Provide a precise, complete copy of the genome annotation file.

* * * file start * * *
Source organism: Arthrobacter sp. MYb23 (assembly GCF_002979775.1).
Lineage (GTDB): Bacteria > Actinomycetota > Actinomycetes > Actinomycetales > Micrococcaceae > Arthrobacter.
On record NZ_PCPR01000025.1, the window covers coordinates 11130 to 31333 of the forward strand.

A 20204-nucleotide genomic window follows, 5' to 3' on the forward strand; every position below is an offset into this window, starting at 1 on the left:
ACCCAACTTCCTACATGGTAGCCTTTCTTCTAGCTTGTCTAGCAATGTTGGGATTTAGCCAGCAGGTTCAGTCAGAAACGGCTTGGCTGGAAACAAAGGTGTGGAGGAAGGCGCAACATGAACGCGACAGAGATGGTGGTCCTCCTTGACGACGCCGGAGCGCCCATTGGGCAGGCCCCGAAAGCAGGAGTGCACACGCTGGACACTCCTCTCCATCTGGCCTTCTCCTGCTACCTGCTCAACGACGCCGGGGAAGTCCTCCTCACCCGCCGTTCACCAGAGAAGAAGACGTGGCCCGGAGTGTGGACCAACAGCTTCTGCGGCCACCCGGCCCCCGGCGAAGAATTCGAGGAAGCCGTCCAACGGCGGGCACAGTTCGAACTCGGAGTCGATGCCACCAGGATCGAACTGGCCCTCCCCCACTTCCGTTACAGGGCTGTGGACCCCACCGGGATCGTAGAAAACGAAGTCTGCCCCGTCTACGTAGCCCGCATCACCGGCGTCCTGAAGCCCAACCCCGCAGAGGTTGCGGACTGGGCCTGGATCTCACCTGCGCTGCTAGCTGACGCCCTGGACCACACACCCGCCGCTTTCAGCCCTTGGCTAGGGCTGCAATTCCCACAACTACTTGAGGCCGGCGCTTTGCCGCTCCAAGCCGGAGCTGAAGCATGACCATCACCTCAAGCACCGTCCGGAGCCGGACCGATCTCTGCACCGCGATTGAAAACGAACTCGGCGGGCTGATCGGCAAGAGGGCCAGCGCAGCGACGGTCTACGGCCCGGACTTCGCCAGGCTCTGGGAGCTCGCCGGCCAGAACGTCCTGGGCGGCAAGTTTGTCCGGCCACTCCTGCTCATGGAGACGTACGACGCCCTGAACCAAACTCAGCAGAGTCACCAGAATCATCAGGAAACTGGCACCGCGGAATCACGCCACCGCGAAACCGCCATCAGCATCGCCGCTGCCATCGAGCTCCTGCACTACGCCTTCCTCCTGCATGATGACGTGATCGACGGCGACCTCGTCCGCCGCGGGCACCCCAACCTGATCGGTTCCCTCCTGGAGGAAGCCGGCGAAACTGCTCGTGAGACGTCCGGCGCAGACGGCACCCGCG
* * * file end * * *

Source organism: Arthrobacter sp. MYb23 (assembly GCF_002979775.1).
Lineage (GTDB): Bacteria > Actinomycetota > Actinomycetes > Actinomycetales > Micrococcaceae > Arthrobacter.
On record NZ_PCPR01000025.1, the window covers coordinates 11130 to 31333 of the forward strand.

A 20204-nucleotide genomic window follows, 5' to 3' on the forward strand; every position below is an offset into this window, starting at 1 on the left:
ACCCAACTTCCTACATGGTAGCCTTTCTTCTAGCTTGTCTAGCAATGTTGGGATTTAGCCAGCAGGTTCAGTCAGAAACGGCTTGGCTGGAAACAAAGGTGTGGAGGAAGGCGCAACATGAACGCGACAGAGATGGTGGTCCTCCTTGACGACGCCGGAGCGCCCATTGGGCAGGCCCCGAAAGCAGGAGTGCACACGCTGGACACTCCTCTCCATCTGGCCTTCTCCTGCTACCTGCTCAACGACGCCGGGGAAGTCCTCCTCACCCGCCGTTCACCAGAGAAGAAGACGTGGCCCGGAGTGTGGACCAACAGCTTCTGCGGCCACCCGGCCCCCGGCGAAGAATTCGAGGAAGCCGTCCAACGGCGGGCACAGTTCGAACTCGGAGTCGATGCCACCAGGATCGAACTGGCCCTCCCCCACTTCCGTTACAGGGCTGTGGACCCCACCGGGATCGTAGAAAACGAAGTCTGCCCCGTCTACGTAGCCCGCATCACCGGCGTCCTGAAGCCCAACCCCGCAGAGGTTGCGGACTGGGCCTGGATCTCACCTGCGCTGCTAGCTGACGCCCTGGACCACACACCCGCCGCTTTCAGCCCTTGGCTAGGGCTGCAATTCCCACAACTACTTGAGGCCGGCGCTTTGCCGCTCCAAGCCGGAGCTGAAGCATGACCATCACCTCAAGCACCGTCCGGAGCCGGACCGATCTCTGCACCGCGATTGAAAACGAACTCGGCGGGCTGATCGGCAAGAGGGCCAGCGCAGCGACGGTCTACGGCCCGGACTTCGCCAGGCTCTGGGAGCTCGCCGGCCAGAACGTCCTGGGCGGCAAGTTTGTCCGGCCACTCCTGCTCATGGAGACGTACGACGCCCTGAACCAAACTCAGCAGAGTCACCAGAATCATCAGGAAACTGGCACCGCGGAATCACGCCACCGCGAAACCGCCATCAGCATCGCCGCTGCCATCGAGCTCCTGCACTACGCCTTCCTCCTGCATGATGACGTGATCGACGGCGACCTCGTCCGCCGCGGGCACCCCAACCTGATCGGTTCCCTCCTGGAGGAAGCCGGCGAAACTGCTCGTGAGACGTCCGGCGCAGACGGCACCCGCG